The problem of widow remarriage, to which Jotiba wanted to give an impetus, was boldly taken up by Vishnu Shastri Pandit, who, in his student days, had supported Jotiba in his pioneering efforts to promote female education. He was a member of the Committee established by Jotiba to encourage girls education. On his resignation from Government service, Vishnu Shastri accepted the Indu Prakash editorship. Like the ‘Subodha Patrika of the Prarthana Samaj, it was a mouthpiece for the social reformers. He wrote fiery, thought-provoking articles on the subject. made emotional speeches at important centres in Maharashtra and published a chain of booklets on it.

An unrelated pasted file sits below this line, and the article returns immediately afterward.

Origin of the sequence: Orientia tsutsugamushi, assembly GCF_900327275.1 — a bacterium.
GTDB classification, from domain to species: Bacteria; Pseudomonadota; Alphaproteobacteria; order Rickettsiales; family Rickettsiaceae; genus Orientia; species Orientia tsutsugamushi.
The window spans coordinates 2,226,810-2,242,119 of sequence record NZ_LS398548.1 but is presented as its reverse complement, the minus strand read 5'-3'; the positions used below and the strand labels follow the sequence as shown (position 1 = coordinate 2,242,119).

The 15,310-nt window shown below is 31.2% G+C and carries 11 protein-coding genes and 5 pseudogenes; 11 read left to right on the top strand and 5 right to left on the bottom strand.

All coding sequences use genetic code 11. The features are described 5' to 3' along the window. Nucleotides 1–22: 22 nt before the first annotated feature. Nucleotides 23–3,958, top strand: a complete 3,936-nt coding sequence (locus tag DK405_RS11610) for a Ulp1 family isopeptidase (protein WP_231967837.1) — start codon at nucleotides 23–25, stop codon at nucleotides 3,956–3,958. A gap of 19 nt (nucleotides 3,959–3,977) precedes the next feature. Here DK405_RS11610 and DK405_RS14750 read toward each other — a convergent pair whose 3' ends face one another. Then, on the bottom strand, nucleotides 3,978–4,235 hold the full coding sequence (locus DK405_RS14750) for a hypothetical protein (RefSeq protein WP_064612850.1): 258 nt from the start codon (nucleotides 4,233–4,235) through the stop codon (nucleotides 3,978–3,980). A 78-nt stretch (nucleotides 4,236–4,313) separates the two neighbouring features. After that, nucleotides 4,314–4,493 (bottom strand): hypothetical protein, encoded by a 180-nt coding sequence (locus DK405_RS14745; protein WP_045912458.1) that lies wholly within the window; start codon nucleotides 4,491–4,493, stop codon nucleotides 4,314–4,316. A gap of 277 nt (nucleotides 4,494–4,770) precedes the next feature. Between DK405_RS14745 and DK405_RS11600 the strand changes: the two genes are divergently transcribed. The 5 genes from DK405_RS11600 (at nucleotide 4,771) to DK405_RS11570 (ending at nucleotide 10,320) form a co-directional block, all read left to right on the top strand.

Vishnu Shastri, founded on January 28 1866, was a society promoting widow remarriages whose branches sprang up at Ratnagiri, Ahmedabad, Poona and other places. Under the auspices of this society, the marriage of one Pandurang Vinayak Karmarkar with a widow girl named Venubai. daughter of Prabhakar Bhat Paranjpye, was celebrated amidst pomp and joy. The marriage invitation was issued over the signature of seven sage-like men. They were Gopal Hari Deshmukh, the grand champion of social retorms, Vishnu Shastri Pandit. Vishnu Moreshwar Bhide, Shrikrishnashastri Talekar, Vishnu Parashuram Ranade, Mahadeo Govind Ranade and Janardan Sakharam Gadgil. Vishnu Shastri had deposited in the name of Venubai a sum of Rs. 2,000 out of the society’s funds, and presents worth Rs. 3,000 were showered on the newly wedded couple.

Admirer of Chatrapati Shivaji